What to Do About Winter Colds
As we enter colder months and infections begin to spread, you may wonder how to best care for yourself or a loved one. While it can be tempting to head straight to the pharmacy, not all infections need to be treated with medications. Many clear up by themselves, making it important to know some basic cold and flu triage.
What You Need to Know
Viral vs. Bacterial Infections
Most infections are viral or bacterial in nature. Depending on the root of the cause, antibiotics may or may not help. The reason? Antibiotics are only designed to treat bacterial infections. Because many common respiratory infections are caused by a virus (influenza, the common cold, and COVID-19), they will not respond to antibiotics. In addition to not helping you heal quicker, taking unnecessary antibiotics can cause side effects and create discomfort. More, not all bacterial infections require antibiotics, as many can clear on their own. Examples include most cases of bronchitis and many sinus infections.
Prescription vs. Non-prescription Treatment
Take the guesswork out of treatment by calling your care provider when you or a loved one feel sick. Your provider can evaluate symptoms and determine the proper course of treatment.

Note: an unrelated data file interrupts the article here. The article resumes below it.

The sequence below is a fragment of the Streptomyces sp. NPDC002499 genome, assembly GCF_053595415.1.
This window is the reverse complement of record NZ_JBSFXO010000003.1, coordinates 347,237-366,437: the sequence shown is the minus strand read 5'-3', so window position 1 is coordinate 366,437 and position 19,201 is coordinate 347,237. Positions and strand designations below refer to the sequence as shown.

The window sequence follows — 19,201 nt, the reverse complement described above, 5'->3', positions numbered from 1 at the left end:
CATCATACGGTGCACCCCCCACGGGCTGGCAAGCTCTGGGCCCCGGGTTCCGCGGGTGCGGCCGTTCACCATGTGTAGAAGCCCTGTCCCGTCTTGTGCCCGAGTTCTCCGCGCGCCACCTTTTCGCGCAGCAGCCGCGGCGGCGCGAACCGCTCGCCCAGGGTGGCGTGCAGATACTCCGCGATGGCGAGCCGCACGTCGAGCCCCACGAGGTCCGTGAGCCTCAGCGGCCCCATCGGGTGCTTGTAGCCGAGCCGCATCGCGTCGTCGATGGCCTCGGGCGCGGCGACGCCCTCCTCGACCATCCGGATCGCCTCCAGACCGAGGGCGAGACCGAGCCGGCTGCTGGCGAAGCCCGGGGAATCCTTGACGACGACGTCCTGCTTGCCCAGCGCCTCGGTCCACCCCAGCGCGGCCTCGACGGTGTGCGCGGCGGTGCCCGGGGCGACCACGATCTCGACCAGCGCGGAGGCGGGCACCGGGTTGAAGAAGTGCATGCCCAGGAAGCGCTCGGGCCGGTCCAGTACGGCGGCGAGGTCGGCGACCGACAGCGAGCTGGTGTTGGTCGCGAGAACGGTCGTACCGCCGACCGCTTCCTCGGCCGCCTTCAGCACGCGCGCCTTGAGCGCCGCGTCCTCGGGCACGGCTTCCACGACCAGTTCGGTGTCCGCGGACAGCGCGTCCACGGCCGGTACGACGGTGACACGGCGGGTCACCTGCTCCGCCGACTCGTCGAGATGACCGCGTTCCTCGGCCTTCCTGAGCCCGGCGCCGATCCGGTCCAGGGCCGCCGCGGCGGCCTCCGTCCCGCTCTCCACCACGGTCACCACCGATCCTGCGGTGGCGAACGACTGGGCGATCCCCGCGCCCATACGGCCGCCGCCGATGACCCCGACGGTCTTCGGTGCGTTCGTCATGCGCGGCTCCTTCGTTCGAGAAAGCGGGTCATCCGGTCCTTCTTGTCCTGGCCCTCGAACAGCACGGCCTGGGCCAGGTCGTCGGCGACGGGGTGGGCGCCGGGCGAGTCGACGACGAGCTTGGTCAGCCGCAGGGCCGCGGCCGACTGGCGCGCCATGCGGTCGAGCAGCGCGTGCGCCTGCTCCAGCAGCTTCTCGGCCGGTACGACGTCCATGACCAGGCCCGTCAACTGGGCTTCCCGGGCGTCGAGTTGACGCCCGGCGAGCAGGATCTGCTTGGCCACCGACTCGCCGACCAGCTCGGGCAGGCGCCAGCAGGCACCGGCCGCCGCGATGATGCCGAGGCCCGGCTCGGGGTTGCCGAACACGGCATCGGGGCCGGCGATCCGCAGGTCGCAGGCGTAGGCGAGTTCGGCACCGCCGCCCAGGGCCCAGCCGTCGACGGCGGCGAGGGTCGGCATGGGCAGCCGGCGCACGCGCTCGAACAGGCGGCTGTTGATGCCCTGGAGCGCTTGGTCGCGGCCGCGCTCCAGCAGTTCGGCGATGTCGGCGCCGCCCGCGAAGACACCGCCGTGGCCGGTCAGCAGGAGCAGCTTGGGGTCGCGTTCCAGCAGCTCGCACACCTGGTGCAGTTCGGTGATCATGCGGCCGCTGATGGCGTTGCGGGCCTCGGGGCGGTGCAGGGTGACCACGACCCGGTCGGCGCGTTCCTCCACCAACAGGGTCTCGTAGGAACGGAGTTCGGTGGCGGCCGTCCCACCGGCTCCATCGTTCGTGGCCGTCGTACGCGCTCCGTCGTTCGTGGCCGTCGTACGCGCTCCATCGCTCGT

If you have a bacterial infection, you may be prescribed an antibiotic. If you have a viral infection, you may receive an anti-viral.
In many instances, the best remedies aren’t over-the-counter.
Dehydrated? An upset stomach, runny nose, and/or fever can leave you dehydrated. As such, it’s important to drink lots of fluids, including water, when you’re under the weather.
Sore throat? *Soothe an agitated throat by sucking on ice chips, lozenges, or popsicles.
Congested? Using a saline nasal spray or a cool mist vaporizer may help. For more severe cases, consult a pharmacist or provider.
Bottom Line: Prevention is the best medicine. Stay healthy during cold and flu season by washing your hands with soap and water; avoiding others with known infections; and staying up-to-date on vaccines.
Contact a Provider
If you become sick, stay at home and rest. If symptoms do not improve, call or visit your doctor to determine the best treatment options. To find a provider, click here.
*Children younger than two years of age should not be given these food items as they pose a choking hazard.